Dwight: [reading Michael’s recommendation letter] “To whom it may concern.” Good, real personal. Thanks Michael. “The dictionary defines superlative as: of the highest kind, quality, or order, surpassing all else, or others. Supreme.” That’s great. If I wanted the dictionary definition, I’d buy a dictionary. “I define it as Dwight Schrute. As a sales executive, as a leader, as a man, and as a friend, he is of the highest kind, quality, and order. Supreme.”
In a field that is so dependent on reviews and gatekeepers, the recommendation letter is clearly a necessary piece for your #29DaystoDiva success. It is also one that can present many a headache and heartburn on both sides of the equation. Part of creating our diva systems is to have a process for recommendation letters that make it easy to ask for them, receive them, and write them for others.
Your 29 Days to Diva Challenge for Day 15 is to Develop Your Recommendation Letter Method and Practice.
Improperly asking for a recommendation letter does significantly more harm than good. Not only will you likely miss out on getting a good letter, but you can damage your standing with the person you have asked to recommend you. Not providing the right information, making the process difficult to complete, or not following through can all derail your prospects.
Recommendation Letter Pre-Request Steps
- Set-up a Recommendation Letters file in your Dropbox or Google Drive now. Bonus points for sub folders: Letters Requested and Letters Written.
- Make a list of people in your field with whom you have had positive music-making experiences. You want them to be in a position of authority to show that they have experience on which to draw their conclusions about you and your work. Keep this list in your rec letters file. Make a calendar appointment now in your phone to update this list every six months (or more often depending on the frequency with which you meet new people.)
- Keep a current resume and bio in your rec letters folder to send with every request. Always insert a link to your sound files so that your writer can have a fresh listen to your best media.
- You can also keep a spreadsheet of due dates in your rec letters folder if that suits your organization style.
Asking for the Recommendation Letter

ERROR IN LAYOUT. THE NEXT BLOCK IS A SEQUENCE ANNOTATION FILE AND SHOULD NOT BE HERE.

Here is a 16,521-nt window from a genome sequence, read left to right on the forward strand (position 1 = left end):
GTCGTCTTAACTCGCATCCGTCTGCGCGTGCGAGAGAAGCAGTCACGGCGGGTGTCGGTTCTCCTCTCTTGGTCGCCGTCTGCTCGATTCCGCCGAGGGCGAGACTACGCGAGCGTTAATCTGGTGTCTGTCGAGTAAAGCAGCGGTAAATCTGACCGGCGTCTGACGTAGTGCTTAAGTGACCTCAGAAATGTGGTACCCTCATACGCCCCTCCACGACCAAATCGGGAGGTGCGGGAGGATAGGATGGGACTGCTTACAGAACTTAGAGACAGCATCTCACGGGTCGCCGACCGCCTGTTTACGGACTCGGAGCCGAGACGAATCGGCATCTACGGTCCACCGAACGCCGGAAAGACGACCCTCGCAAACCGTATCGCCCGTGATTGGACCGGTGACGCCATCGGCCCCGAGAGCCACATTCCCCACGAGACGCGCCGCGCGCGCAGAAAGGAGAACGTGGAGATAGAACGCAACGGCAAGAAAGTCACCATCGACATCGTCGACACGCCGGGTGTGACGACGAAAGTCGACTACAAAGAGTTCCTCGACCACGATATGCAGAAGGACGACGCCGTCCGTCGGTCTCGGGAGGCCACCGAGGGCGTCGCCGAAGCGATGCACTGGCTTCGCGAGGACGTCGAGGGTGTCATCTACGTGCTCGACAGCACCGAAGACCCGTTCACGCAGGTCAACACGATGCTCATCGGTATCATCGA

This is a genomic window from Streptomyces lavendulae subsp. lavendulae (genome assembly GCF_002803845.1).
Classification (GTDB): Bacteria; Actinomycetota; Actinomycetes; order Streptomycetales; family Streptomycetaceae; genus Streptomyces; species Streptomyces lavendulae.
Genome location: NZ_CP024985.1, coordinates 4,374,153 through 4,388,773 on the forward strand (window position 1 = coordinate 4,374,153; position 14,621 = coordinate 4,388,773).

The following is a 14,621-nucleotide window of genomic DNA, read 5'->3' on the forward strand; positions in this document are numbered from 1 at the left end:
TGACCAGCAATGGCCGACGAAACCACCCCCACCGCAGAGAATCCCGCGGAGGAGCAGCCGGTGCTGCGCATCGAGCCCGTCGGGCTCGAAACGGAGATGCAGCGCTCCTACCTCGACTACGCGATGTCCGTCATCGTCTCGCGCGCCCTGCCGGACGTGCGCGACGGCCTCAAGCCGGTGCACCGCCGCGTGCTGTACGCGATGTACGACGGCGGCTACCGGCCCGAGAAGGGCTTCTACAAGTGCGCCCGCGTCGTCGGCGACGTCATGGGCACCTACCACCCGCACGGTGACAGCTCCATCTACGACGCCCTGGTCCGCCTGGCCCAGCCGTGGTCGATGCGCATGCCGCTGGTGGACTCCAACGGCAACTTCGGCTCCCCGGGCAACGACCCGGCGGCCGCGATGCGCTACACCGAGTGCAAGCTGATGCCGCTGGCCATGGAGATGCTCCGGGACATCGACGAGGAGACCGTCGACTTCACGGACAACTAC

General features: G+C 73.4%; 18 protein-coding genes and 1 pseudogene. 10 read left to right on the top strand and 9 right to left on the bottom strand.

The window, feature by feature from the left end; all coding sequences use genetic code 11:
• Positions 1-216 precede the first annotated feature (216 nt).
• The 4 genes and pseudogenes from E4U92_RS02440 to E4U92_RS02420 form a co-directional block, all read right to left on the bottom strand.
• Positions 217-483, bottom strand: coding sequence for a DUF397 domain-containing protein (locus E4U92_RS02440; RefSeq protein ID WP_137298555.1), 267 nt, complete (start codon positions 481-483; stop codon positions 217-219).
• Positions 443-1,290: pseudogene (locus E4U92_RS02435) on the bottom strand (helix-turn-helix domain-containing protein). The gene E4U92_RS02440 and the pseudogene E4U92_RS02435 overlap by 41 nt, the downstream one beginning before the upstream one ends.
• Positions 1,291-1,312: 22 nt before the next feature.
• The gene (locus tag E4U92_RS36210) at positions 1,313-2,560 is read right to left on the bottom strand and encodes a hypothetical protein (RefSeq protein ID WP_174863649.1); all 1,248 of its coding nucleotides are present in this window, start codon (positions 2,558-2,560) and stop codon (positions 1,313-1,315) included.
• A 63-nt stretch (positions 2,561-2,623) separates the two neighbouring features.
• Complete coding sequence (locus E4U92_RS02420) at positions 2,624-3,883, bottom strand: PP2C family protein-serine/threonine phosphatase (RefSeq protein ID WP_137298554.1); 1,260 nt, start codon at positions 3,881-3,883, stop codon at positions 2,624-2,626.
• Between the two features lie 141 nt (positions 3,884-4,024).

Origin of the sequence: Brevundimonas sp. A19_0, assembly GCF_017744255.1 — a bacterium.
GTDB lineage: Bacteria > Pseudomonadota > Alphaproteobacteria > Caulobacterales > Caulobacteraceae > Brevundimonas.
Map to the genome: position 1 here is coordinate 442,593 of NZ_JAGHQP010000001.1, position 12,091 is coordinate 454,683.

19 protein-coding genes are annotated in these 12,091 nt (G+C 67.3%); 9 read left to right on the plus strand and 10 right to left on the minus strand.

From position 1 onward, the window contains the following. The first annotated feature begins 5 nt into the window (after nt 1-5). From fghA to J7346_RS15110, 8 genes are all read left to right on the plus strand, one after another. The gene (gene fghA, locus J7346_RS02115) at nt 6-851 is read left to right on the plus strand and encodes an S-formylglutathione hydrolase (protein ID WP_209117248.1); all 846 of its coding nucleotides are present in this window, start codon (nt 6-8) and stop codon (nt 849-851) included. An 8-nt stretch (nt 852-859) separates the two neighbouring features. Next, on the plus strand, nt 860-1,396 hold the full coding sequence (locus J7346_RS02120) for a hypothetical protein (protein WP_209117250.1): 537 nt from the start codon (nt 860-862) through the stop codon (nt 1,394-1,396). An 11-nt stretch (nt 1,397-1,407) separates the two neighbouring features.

- Ask early! The bare minimum is two weeks. An ounce of organization on your part to ask a month in advance will pay off in good will from the writer.
- Always think of one more person to ask from your list than is necessary for the application. You do not want to scramble at the last-minute if your “go-to” suddenly becomes a “no way.”
- Write your letter/email and keep it both short and sweet. You want to make sure that you cover these four areas without making it too flowery and without coming across as ungrateful.
- Let them know you’re requesting a recommendation letter.
- Explain for what you are applying.
- Quickly make it clear what you have been up to that is relevant to this request, why they are the right person to write the recommendation letter, and why you are seeking this opportunity.
- Finally, give them the clearest, bulleted list of logistical information possible. This will include: deadline, to whom they should address the letter, to whom they should send the letter (to you or directly to the org), and the format in which they can send the letter.
- It is possible to make a few templates for both recommendation letter requests, follow-up emails, and thank you letters. Keep these in your Gmail templates or in your rec letters file.
- When you ask for a recommendation letter, put notifications in your phone to ask for a follow-up or to let your writer know that you are no longer pursuing the opportunity. It is not worth it to make them do the work if you are not going to take advantage. Or if you would still like their recommendation but you are no longer pursuing the specific opportunity, ask if they would mind giving you the letter in a general format instead.
Writing a Recommendation Letter for Someone Else
- Ask yourself, “Can I wholeheartedly and enthusiastically endorse this person for this opportunity?” If you cannot, decline their request as soon as possible.
- Make the letter as official as possible. Use the most appropriate letterhead. Proof read and read your letter out loud. Use formal language. Show that your recommendation comes from a place of experience and knowledge.
- Assume that competition is high. Recommendation letters can often suffer from the Lake Wobegon Effect — “where all the women are strong, the men are good-looking, and the children are above average.” Give an accurate and fair assessment of the persons skills with details.
- If you do not get any of the logistical details outlined in the requesting section above, ask before you agree to write the letter.
- Go the extra step and offer a general copy of the recommendation letter to the person who requested it and let them know they can use it for testimonials, if appropriate.
Yesterday’s post was about giving some away so that people we like can stay in the game. Recommendation letters are an extremely positive way to do this. If you have people in your musical circle to whom you would give a glowing recommendation, feel free to tell them. If you are already communication on a regular basis, which I hope you are, mention that you would be happy to provide recommendation letters for them in the future. Your letters of recommendation can be the link between your current diva status level and the next. Put your processes in place now to make sure you have letters that stand out from the pack.
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